I wanted to pat Jenn on the head. She probably wouldn't like that. Our relationship had entered strange territory and I hadn't put enough thought into where we were going. She were like a little sister at times. I wanted to take care of her. I had been in my own underfunded way. At the same time, I'd have pursued her for a more personal relationship, were she to show a remote interest in men.
I'd put aside that confusing perspective for later. The others had all shushed but I could still hear them shuffling about. My hearing excelled since coming out of The Mountain's test. Cassandra's fingers kept on roaming across my skin. Down one arm as she trailed a stream of twisting ink. What she read there, I didn't know, but that were the impression I got. She read the ink my body and what it did as easily as I might have read a shopping list.
"Here," she poked. "Then there. A nexus at each joint. This is nothing like the major twists."
"And the hands. Don't think I'm blind. His hands are practically two pieces of the same puzzle." Momma uncrossed and crossed her arms uneasily.
"A happy accident, but maybe part of the reason it succeeded."
"You mean you don't know for sure?"
Cassandra’s hair fluttered softly as her head shook. "Despite your anger, I don't know everything. That's part of the problem."
"If we knew everything, then this hole, and every other one, would be closed. Or better controlled at least," Tawny added.
My fingers curled into question bouncing question marks.
Tawny sighed and waved a hand at Cassandra. "And despite seeing what you said he’s seen, he knows nothing."
"That's not special. We wouldn't tell recruits the truth for at least two years. Only after they've taken the first heart and learned enough to handle them without turning." Cassndra’s dress were loud as it ruffled with her shrug. “Even that Lake boy only knows as much as he does because his father told him.”
"You're ignoring Chase," Jenn repeated quietly. “Again.”
"No. We're talking. Chase is listening. I can see here, and here. His neck and ears are all changed. Like a Feline, but under the surface." Cassandra poked soft spots behind either ear. I yawned abruptly and listened to them pop. My neck ached and body felt stiff.
"What's next? How do we know that'll he'll survive this between change? His daddy didn’t. Died two months in.” Momma shuddered uneasily then kicked a rock in our direction. “Bad enough I left Chase to take care of the house all on his own. Bad enough I let him dream of being a Ranger.”
Momma stepped closer while wagging a finger at Cassandra. “So help me, if there's a chance he'll go the same way as his daddy, that'll be the end of it. I swear. I don't care what vow's we've made Cassandra, I'll see us both drown in The Mountain's heart before I let him die.”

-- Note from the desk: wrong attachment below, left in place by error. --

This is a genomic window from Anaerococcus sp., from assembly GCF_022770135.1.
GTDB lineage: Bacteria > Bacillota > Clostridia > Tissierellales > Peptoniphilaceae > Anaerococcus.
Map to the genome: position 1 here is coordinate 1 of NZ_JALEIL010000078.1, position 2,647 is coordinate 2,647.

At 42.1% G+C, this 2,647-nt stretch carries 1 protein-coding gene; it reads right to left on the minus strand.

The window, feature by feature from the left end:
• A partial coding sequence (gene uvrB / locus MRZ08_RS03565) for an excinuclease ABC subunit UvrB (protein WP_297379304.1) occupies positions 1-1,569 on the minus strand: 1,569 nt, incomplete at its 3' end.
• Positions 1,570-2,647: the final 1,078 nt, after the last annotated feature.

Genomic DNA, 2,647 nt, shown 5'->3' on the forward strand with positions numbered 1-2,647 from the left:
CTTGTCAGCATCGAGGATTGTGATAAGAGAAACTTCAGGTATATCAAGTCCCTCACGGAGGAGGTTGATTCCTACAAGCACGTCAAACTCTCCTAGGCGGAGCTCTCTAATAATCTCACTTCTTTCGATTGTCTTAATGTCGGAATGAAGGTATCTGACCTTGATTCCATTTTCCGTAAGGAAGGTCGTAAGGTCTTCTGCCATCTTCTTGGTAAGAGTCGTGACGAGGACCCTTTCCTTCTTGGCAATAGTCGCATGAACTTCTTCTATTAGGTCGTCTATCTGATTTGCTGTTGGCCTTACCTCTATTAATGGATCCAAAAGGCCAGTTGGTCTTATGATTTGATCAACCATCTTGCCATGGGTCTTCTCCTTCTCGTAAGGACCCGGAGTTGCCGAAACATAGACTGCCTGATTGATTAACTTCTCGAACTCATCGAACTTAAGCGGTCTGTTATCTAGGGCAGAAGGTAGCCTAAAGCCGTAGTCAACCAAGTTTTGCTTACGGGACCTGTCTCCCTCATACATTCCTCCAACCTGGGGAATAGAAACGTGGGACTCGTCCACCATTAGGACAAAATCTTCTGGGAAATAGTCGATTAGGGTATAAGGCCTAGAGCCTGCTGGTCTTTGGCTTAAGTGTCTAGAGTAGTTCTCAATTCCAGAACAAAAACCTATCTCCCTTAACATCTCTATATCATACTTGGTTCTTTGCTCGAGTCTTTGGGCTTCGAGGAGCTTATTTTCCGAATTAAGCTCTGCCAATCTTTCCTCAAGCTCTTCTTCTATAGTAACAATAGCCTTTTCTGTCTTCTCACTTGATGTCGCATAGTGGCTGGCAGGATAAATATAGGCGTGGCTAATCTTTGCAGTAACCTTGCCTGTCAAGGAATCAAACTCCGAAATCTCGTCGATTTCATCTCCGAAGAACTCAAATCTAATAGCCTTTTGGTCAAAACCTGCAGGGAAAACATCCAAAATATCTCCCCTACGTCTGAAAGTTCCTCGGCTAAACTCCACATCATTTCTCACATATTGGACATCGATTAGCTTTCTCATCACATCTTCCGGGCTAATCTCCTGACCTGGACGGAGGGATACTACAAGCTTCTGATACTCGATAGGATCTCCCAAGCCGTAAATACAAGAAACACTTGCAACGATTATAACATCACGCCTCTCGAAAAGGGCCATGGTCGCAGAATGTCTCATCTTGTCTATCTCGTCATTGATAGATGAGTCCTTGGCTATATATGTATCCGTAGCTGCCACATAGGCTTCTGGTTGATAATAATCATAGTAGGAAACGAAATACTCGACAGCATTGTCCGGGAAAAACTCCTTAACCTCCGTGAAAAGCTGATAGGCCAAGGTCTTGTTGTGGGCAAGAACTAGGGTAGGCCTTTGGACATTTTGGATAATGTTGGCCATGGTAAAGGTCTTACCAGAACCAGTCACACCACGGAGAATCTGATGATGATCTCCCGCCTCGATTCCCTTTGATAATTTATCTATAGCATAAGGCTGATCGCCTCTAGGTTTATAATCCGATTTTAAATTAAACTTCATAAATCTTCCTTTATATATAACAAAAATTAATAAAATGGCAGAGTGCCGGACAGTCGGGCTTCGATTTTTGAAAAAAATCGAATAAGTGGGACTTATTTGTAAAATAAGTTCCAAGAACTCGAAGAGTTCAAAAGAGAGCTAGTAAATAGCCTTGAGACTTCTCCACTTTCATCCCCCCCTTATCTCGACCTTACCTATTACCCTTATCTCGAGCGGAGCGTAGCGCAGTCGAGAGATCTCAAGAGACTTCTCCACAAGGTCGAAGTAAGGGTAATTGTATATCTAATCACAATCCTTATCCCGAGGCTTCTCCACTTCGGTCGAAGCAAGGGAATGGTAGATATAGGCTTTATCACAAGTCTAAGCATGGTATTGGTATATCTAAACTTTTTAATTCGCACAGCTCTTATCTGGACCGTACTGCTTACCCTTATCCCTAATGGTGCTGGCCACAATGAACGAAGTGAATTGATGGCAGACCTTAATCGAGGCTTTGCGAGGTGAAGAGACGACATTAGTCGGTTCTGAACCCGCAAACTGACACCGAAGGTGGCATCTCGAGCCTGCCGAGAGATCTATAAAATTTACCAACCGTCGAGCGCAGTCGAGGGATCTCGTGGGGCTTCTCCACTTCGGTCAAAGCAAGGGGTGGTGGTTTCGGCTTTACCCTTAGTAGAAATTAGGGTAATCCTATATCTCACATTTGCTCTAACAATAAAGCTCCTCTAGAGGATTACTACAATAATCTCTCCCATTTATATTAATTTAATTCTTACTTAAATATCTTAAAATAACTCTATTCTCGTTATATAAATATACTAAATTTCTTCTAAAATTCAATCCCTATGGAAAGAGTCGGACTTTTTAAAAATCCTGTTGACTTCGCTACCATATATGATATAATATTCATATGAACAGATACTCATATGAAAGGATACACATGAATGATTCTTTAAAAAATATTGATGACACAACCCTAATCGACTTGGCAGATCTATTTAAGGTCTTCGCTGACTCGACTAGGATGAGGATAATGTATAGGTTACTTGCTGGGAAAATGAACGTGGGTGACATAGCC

I stopped being able to process their conversation. It were too much too fast. Answers, I'd expected. But one at a time with enough room between for me to breathe. Yet I'd been stormed by a deluge of information without even a moment to do more than piece bits together. Momma knew what had happened. It'd happened to my daddy. Jenn were caught in all this because I'd invited her to the family home. Those Rangers simply stood there.
It were too much.
Cassandra placed a warm hand on my back. My skin crawled and I heard the world distort like I'd fired off a gun next to my ear. "Now," Cassandra said from somewhere close by and miles away, "We fully wake the hound in him."
Then she pressed her hand into me. Or near enough that I couldn't tell the difference, and by the time I processed that though, my chest burned impossibly cold.
Breath escaped. I shot up from the seat and waved my arms to grab at the air. It refused to return where it should have been. Block spots appeared and swirled. Both legs buckled. Down I fell, hands grabbing the edge of the platform I'd been placed on.
The bottom were out of sight but for a moment, only a moment, I wondered if I might find air down in the depths of that endless hole. Below, I could breathe in blue ink, even while encased. I'd breathed for days, or weeks, or time untold. It would be natural to swim in that mixed blood of creation.
The spots grew. My head rocked without any permission. Side to side it went and the walls of the mountain's pit warped. I pushed myself backwards and heard a snap. My brain tried to process the distant sound then another piece of bone crunched. It reminded me of those slobbering, chewing, twisted version of Delvers. My chest heaved and bent awkwardly. I almost got fresh air.
Itched spiraled down one arm, too fast for me to register entirely. I grabbed the limb and felt bristly material poke at my hands. I opened my mouth but still couldn't find enough air to scream. More cracked, pain caught up with me, and I saw fur spouting all along my skin.
My mouth hung open but nothing came out. Momma yelled in outrage and lifted an arm. Jenn ran toward me but one of the Ranger's held her back. My body arched abruptly making the world seem inverted. I wanted to see what were happening to the girls but couldn't.
Everything moved in spurts. White swallowed black spots as pain blotted out any other form of thought. People were shouting but their words were a dull roar compared to the agony riding my mind like a cowboy on a bucking horse.
"Move him!" a woman shouted.
Someone grabbed me. Muscles spasmed and continued to pop. Dirt clumped under fingernails that felt bowed and hooked.